I’ve also read Jester-in-exile’s post and I’m contemplating my response to it. The above comment is just one of the many thoughts that ran through my head when I read Jester’s and your post. 🙂

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  4. Stupid/irrational isn’t the same as illegal/unconstitutional.

    Under our current system, deciding on how to spend public funds is the prerogative of elected officials. I disagree with the government’s refusal to distribute contraceptives as part of a population management strategy, but it’s not really a violation of the separation of church and state. There’s no constitutional guarantee for free condoms 😛 As long as they don’t try to ban the sale of contraceptives, they haven’t crossed the line.

    It’s simple. If you don’t want religion influencing government policies, don’t vote religious nuts into office.

    P.S. I didn’t know that we have an explicitly “pro-life” constitution… interesting :-/

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  6. I am not about to surrender my rights to a bunch of hypocrites and pedophiles. Let them clean up their act first before they open their mouths. As long as you try to take the path of good, God will bless you.

    Inggit lang sila kasi bawal sa kanila ang sex. So they try to impose upon us the same celibacy they have to adhere to. With regards to Gloria and Atienza, I hope they can feed the growing number of huge families because they lack the political and moral will to address this problem.

  7. to Schumey:

    “Inggit lang sila kasi bawal sa kanila ang sex. So they try to impose upon us the same celibacy they have to adhere to.”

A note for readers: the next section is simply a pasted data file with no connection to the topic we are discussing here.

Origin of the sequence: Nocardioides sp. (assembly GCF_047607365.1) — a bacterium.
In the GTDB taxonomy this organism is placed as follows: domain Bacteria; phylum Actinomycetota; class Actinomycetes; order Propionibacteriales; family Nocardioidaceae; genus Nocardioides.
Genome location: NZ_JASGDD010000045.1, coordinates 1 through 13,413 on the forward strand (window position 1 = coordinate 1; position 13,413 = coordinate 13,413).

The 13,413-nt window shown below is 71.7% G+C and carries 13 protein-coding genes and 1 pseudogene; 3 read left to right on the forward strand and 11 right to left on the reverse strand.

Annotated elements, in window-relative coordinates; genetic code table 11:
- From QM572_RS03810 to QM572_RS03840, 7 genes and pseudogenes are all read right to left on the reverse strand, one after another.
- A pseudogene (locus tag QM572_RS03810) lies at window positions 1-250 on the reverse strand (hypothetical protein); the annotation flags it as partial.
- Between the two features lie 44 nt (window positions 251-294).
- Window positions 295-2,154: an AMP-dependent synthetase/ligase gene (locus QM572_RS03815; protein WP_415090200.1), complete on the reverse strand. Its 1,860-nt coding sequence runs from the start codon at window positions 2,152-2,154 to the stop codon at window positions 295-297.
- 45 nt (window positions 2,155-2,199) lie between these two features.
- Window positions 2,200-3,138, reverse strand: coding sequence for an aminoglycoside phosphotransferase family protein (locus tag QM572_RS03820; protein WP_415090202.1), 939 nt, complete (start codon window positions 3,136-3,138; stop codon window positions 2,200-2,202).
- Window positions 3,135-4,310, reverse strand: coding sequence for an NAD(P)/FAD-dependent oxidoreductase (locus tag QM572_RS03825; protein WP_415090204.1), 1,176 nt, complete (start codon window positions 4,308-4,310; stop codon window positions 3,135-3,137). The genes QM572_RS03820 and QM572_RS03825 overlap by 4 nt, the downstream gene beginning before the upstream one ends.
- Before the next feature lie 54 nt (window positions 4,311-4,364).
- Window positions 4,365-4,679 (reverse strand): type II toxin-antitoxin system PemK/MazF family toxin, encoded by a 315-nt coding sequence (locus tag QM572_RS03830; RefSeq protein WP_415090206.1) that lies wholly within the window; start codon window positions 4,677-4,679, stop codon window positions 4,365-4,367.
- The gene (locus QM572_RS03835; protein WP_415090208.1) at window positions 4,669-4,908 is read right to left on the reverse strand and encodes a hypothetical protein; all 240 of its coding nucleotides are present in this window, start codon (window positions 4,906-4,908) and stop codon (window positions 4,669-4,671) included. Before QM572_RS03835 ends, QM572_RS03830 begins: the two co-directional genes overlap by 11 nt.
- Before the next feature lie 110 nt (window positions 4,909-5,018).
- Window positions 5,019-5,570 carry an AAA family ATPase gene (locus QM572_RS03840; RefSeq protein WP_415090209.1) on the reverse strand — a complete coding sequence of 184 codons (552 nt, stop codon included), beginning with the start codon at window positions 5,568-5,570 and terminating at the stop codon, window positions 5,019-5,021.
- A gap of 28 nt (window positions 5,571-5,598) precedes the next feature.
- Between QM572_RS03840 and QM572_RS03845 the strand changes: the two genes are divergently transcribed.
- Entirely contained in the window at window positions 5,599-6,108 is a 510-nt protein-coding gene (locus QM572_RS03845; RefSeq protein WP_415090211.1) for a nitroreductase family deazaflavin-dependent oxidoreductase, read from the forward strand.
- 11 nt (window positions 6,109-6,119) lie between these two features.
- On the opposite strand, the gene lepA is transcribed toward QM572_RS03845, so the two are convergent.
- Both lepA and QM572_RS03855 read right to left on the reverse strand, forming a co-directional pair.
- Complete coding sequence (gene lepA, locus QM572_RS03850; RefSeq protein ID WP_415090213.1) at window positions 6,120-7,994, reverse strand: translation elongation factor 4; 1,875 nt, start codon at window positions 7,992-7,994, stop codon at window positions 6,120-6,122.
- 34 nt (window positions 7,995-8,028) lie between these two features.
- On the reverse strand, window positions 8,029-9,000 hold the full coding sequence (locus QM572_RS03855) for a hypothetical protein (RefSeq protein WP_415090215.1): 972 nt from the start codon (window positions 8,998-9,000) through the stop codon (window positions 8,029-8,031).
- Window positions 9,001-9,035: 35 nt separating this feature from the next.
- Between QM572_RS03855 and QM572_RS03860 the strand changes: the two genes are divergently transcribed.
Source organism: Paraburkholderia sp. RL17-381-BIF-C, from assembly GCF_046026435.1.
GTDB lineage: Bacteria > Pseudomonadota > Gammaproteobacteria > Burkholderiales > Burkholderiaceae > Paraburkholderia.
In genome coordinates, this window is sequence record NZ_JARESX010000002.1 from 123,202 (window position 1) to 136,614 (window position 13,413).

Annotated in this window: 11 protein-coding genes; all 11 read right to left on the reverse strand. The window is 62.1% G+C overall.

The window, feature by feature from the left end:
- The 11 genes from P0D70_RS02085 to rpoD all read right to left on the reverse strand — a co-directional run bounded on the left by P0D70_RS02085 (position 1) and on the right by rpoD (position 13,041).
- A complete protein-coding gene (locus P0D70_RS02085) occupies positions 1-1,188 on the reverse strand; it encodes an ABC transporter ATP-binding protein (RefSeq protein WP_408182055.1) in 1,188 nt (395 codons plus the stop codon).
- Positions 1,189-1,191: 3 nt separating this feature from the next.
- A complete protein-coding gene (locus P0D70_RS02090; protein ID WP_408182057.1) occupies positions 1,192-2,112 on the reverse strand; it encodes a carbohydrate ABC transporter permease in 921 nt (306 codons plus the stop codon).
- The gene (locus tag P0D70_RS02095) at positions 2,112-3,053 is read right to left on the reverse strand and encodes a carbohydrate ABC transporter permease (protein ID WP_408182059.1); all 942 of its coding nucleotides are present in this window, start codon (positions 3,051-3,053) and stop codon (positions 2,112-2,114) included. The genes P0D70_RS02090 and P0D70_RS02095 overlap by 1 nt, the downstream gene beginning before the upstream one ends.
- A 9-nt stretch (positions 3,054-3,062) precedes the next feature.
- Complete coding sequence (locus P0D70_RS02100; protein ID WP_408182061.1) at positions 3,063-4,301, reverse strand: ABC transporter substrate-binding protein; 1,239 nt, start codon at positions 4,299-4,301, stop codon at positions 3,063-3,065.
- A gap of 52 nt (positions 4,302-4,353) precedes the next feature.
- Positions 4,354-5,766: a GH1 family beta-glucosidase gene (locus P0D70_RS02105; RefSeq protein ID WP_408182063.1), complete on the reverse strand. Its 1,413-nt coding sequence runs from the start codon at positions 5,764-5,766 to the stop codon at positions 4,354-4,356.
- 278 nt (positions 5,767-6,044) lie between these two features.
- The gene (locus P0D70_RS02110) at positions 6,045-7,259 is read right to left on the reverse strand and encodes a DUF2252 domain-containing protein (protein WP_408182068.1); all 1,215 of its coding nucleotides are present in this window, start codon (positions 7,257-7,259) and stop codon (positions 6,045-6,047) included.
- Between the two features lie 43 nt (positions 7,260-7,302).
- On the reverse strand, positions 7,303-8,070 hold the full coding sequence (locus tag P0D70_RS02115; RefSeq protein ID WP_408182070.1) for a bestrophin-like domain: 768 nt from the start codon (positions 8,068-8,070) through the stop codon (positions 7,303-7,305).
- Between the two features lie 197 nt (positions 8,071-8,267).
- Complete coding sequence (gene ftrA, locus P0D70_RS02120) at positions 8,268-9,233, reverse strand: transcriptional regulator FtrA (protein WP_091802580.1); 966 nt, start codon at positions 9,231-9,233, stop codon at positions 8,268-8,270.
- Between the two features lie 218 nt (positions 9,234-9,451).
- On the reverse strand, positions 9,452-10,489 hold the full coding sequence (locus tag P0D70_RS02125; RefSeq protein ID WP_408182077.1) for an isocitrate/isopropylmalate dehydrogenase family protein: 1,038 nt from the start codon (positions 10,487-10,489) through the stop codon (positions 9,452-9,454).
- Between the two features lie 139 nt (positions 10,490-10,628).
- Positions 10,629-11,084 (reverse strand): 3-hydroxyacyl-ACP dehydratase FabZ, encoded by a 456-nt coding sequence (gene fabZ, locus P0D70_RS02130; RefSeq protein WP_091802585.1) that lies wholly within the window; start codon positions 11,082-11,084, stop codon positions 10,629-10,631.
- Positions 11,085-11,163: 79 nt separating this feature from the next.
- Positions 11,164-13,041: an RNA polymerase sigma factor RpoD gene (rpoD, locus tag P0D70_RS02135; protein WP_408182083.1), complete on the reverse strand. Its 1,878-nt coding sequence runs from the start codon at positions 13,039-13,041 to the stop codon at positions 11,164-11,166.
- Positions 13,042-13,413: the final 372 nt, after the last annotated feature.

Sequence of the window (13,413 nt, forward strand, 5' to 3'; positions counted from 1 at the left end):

— Maybe 🙂 And to think that these religious authorities have the gall to administer marriage counselling when they themselves do not have knowledge of what marriage actually is.

  8. There were priests in the commission that drafted the 1987 Constitution, so it was not a surprise. And add the fact that most members of the commission were Catholics.

  9. “Catholics just have to respect that there are different beliefs that exist and that they should respect it.”

    This is one of the ugliest paradox of democracy, in a sense. They can always use the tyranny of numbers, defeat every pro-choice bills, and approve pro-life ones.

  10. to Jester:

    Oh I wouldn’t be surprised. The Church would pay millions to victims of sexual abuse by its priests just so that they “stop talking” and not file criminal charges.

    Go read the article here.

  11. What else can I say but I agree with most of you.

    It’s also apparent that our gov’t is playing favorites. You don’t see anyone condemning pork consumption or demanding that women wear burqas, do you? Why then should people with different or no religious beliefs be denied the choice to use contraceptives or have same sex marriages (or at least get legal benefits and protection)?